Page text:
AN ACCIDENTAL GRACE by Irene Mahoney

AN ACCIDENTAL GRACE

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KIRKUS REVIEW

By a nun in the Order of St. Ursula: a graceful and searching chronicle of faith within an individual, a religious community, and (by implication) US Catholicism in general. Ruth Arendt becomes a member of the St. Aidans religious community in 1959; in 1969 she leaves to be with her lonely, ill father; and now, ten years later, she returns--to find that radical change has taken place at St. Aidans and throughout the church. But though the sisters no longer live by the old inflexible Rule, for Ruth ""the patterns of prayer, of austerity, of enclosure . . . were still her models. Although intellectually she was free of them, psychologically she was still bound."" Ruth is welcomed by a dwindling, split community: the old nuns, the often-defiant young, and those like Ruth (who's experienced both worlds) don't seem to mesh in the new democratic atmosphere. And then St. Aidans is struck by a threat to its very existence--with an offer by a reputable purchaser for the property. Can they allow St. Aidans to vanish as a spiritual entity forever? How could they let the past go? ""Their own mortality they had always acknowledged; but the body of which they were a part, the form by which they had lived, they had immortalized. Now that form, rigid and unwieldy with age, was dying; and Ruth mourned over it as one mourned for a parent who had brought one to life."" Ruth herself withdraws from the increasingly irritable conflict, disdaining a commitment. But she also thinks of David, her father's friend who might love her. (Suddenly ""a promise of future glory was not enough. She wanted to be loved, now, without mediation."") And she's haunted by memories of death--her father's, a Mother Superior's. Finally, then, while St. Aidans investigates the possibility of a viable merger with another community, and other sisters case about for direction, tensions build . . . till a service of reconciliation brings the message of hope and rebirth to them all. Primarily for those familiar with, and concerned about, the author's religious context: a convincing, compassionate portrait of a community adapting to shattering change.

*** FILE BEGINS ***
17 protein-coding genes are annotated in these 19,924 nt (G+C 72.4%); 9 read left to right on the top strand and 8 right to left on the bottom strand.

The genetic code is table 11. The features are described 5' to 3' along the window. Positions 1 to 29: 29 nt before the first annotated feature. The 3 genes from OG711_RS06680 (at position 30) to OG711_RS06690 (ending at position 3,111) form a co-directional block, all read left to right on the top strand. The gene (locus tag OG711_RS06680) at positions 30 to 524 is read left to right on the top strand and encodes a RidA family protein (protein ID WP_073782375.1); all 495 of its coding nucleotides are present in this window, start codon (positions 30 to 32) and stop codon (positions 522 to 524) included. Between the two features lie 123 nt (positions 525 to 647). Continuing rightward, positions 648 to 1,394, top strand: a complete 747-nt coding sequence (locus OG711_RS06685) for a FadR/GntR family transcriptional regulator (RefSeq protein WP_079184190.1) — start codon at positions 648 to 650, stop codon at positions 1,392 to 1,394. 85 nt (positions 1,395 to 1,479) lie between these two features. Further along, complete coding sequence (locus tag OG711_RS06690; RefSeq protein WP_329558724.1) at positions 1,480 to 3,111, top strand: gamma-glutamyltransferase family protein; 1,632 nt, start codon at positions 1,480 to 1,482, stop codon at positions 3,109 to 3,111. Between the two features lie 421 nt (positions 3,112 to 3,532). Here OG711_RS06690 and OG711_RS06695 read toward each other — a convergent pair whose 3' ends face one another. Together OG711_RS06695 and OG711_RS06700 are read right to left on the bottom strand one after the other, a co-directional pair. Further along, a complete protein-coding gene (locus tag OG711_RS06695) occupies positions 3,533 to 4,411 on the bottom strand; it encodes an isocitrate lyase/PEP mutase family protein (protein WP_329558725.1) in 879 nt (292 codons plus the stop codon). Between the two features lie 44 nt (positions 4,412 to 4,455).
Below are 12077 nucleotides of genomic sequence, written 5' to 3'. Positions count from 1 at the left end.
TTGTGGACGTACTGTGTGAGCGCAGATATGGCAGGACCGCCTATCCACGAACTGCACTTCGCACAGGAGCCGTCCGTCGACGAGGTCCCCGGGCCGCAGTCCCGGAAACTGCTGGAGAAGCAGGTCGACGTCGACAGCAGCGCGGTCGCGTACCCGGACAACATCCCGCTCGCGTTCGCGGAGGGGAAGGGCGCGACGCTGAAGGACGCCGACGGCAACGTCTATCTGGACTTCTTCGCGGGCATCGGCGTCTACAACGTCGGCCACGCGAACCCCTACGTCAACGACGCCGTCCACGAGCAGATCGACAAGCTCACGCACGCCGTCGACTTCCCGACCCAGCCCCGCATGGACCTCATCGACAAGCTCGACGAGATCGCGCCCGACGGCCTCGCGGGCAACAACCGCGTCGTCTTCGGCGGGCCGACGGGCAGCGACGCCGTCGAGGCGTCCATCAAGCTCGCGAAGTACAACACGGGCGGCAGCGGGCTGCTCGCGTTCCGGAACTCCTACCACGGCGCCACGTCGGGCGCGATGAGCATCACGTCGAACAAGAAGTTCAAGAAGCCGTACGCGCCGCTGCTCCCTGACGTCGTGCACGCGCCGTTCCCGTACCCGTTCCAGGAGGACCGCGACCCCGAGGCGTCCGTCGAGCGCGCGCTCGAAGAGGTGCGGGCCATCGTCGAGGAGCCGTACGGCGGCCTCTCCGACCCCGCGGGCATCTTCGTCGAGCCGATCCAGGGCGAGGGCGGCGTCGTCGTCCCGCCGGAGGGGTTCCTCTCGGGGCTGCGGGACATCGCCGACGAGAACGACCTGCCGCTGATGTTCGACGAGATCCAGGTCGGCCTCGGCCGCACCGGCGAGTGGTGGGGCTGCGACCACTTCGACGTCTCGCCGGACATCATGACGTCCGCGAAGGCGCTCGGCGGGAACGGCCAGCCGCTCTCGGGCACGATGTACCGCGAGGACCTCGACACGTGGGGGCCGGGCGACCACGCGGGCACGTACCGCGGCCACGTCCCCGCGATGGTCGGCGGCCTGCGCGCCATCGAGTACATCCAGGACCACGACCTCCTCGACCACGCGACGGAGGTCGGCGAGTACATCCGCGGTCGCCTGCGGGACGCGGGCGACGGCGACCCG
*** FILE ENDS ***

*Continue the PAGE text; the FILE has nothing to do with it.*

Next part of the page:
Pub Date: Oct. 29th, 1982
Publisher: St. Martin's